Taking your dog to the vet can be scary for your furry family member. It’s an unfamiliar place with many different animal smells. Your dog can sense the discomfort of other dogs already there. It can make your buddy tense before you even set foot inside the office. And then there is that wobbly scale, strange people coming up to touch, squeeze, lift and examine—the vet is not much fun for a dog.
Making veterinary trips a calmer experience pays off quickly, as your dog must see the vet regularly for shots, checkups, and possible treatments.
The described desensitization exercises should be performed with calmness and patience—not force. The point of these exercises is to make your friend comfortable when taking your dog to the vet—forcing your dog would be counterproductive. However, using a leash to stop inappropriate behaviors is always okay and can be necessary should your dog become unruly during any of the outlined steps.
Should your dog growl at any point, understand it is a warning and should be taken seriously—a bite might follow. If any of these exercises seem uncomfortable, or you are not progressing, consider hiring a professional dog trainer.
First, relax! If you get tense at the thought of a vet visit, your dog picks up on that energy and will follow your lead—freaking out with you. By staying calm and confident, you help your dog relax as well. With calmness, the whole trip goes smoother.
Meet & Greet
Successful veterinary trips are a matter of good planning and preparation—long before a visit becomes necessary. It’s a good idea to load your dog in the car to take a trip to the vet to stop by and introduce everyone. Avoid combing this initial visit with any exam or treatment. Just have your dog meet the people who will provide care in the future. Sniffing around and getting treats from the staff is a good way to get comfortable. Most vets are very open to meeting your dog ahead of time, and if you want to make sure your regular veterinarian has time, call ahead and schedule an appointment.
Preparing Taking Your Dog to the Vet
Should your dog show anxiety in the car, work on that first—save the actual visit for later. Practice being comfortable getting into and out of the car using treats or a favorite toy. Practice getting comfortable lying inside the car and starting the engine—without driving off. Evaluate every step of a future vet visit and observe how your dog handles it. If you notice discomfort at any stage, work on addressing it before moving forward. Hire professional help if necessary. Keeping your dog calm every step of the way is the key to a pleasant vet trip.
If your dog is small and you plan on using a crate for transport, place it in your home a week ahead of time and leave it open. Place a blanket, treats, toys, and a water bowl inside. Get your dog comfortable with the crate long before you need it. Practice closing it and leaving your dog locked inside for longer and longer durations before picking it up and carrying it around. While in the crate, move your dog from room to room and keep up the rewards to make the transport crate a place of comfort for your furry family member.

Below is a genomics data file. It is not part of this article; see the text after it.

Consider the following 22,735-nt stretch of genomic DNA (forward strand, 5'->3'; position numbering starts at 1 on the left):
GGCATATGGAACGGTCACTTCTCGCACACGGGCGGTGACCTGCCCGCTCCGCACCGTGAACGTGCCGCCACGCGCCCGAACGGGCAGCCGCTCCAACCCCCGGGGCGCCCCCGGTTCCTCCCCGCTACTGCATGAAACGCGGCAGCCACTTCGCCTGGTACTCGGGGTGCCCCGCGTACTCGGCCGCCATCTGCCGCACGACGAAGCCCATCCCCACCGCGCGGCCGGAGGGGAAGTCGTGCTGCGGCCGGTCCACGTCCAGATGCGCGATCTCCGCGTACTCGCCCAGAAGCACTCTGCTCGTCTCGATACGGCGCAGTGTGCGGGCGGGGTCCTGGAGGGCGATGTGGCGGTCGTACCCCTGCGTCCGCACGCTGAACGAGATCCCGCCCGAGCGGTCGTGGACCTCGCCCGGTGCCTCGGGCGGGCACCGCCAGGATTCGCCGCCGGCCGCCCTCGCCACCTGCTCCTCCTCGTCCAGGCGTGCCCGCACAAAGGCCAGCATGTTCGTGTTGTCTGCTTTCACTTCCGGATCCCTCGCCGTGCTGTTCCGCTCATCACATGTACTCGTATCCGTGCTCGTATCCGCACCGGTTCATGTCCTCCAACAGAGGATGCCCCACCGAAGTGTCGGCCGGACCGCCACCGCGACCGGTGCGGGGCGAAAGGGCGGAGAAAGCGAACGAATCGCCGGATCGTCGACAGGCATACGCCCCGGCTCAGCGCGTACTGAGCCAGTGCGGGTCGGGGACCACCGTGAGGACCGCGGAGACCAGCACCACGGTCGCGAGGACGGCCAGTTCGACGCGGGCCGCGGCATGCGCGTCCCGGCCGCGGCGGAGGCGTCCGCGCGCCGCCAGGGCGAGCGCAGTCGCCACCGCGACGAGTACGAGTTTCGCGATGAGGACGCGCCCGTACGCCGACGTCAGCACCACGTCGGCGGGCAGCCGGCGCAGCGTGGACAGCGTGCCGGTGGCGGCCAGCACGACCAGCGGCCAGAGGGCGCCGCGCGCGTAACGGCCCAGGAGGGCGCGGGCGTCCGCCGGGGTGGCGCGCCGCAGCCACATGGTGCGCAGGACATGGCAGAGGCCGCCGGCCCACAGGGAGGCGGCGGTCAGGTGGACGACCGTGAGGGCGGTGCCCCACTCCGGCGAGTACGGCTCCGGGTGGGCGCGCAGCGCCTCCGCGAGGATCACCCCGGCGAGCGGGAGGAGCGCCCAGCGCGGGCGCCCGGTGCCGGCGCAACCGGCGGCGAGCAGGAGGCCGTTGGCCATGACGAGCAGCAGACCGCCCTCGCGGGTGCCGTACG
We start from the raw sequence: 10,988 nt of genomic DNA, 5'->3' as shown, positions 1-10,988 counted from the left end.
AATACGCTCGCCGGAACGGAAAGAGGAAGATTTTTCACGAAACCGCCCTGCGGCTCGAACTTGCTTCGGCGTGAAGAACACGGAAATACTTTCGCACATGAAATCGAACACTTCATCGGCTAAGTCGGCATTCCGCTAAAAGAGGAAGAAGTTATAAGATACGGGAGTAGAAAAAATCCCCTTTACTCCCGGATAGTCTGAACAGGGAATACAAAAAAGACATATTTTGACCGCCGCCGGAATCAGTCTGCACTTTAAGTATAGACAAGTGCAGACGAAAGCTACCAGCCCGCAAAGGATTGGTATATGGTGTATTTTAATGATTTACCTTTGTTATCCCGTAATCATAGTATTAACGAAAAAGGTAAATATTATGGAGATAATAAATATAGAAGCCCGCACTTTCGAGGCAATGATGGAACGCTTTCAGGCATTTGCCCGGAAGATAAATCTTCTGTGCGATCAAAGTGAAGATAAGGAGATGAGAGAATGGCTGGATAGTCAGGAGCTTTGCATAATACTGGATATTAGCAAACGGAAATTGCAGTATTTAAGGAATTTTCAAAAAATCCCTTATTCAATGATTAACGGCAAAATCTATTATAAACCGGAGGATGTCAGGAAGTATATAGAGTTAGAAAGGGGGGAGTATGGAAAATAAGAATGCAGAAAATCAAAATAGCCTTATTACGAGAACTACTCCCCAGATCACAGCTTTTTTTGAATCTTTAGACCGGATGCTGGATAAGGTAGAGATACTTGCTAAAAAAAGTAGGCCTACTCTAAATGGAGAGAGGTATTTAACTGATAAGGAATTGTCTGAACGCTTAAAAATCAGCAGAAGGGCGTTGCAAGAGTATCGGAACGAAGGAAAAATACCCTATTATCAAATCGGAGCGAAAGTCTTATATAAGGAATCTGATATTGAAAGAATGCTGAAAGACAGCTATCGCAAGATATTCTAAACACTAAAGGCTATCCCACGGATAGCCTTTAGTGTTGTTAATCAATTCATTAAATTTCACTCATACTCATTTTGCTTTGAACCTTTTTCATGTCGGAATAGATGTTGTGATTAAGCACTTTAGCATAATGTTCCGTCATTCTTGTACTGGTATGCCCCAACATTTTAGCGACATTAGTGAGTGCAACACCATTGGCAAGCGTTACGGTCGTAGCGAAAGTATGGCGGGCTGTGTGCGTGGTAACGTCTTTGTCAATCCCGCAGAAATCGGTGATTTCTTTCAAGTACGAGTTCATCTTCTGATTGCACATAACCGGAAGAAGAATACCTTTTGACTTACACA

Once you arrive at the vet’s office, take a walk. Walk around the building or neighboring streets. Get your dog familiar with the area and its smells before the initial meet and greet. Repeat that walk each time you visit the veterinarian—make it part of your routine. Only skip the walk if necessary when taking your dog to the vet.
Being touched and handled in unfamiliar ways can be scary for dogs. Some dogs have no problem with a stranger coming up and checking their ears; others will bite that person. Getting your dog accustomed to things vets need to do ahead of time helps to keep your dog more comfortable during exams.
Let’s review how to get your dog comfortable with the most common exam activities. Practice these over time, long before any exams are necessary. Don’t rush. With some dogs, achieving the comfort level required for a stress-free veterinary exam can take a while. Be patient and enjoy getting to know your dog better, gaining more trust, and establishing a deeper bond.
Practice relaxing your dog regularly. Being able to calm your dog—no matter how excited—is worth learning. It will serve you well. Hold your dog by the collar or leash, and keep it short. Apply leash pressure briefly if necessary, and breathe calmly. Focus on relaxing yourself, and your dog will relax with you. Dogs feel and respond to our energy. By being calm, you help your dog relax.
Once your dog is calm—either in a calm moment or while you actively practice calmness—gently play with its ears. Start petting in a way you know your dog enjoys, and slowly move your hands closer to the ears. Most dogs feel comfortable having the neck between the jaw and ears petted. A hand from the side can be easier to accept than one from above. Caress your dog and move your fingers closer and closer to the ears—don’t lift them yet—just on the outside. Get your dog comfortable being touched this way. Initially, placing your hand on your dog can be easier without moving/caressing. Find the starting point that works for your dog and build upon it.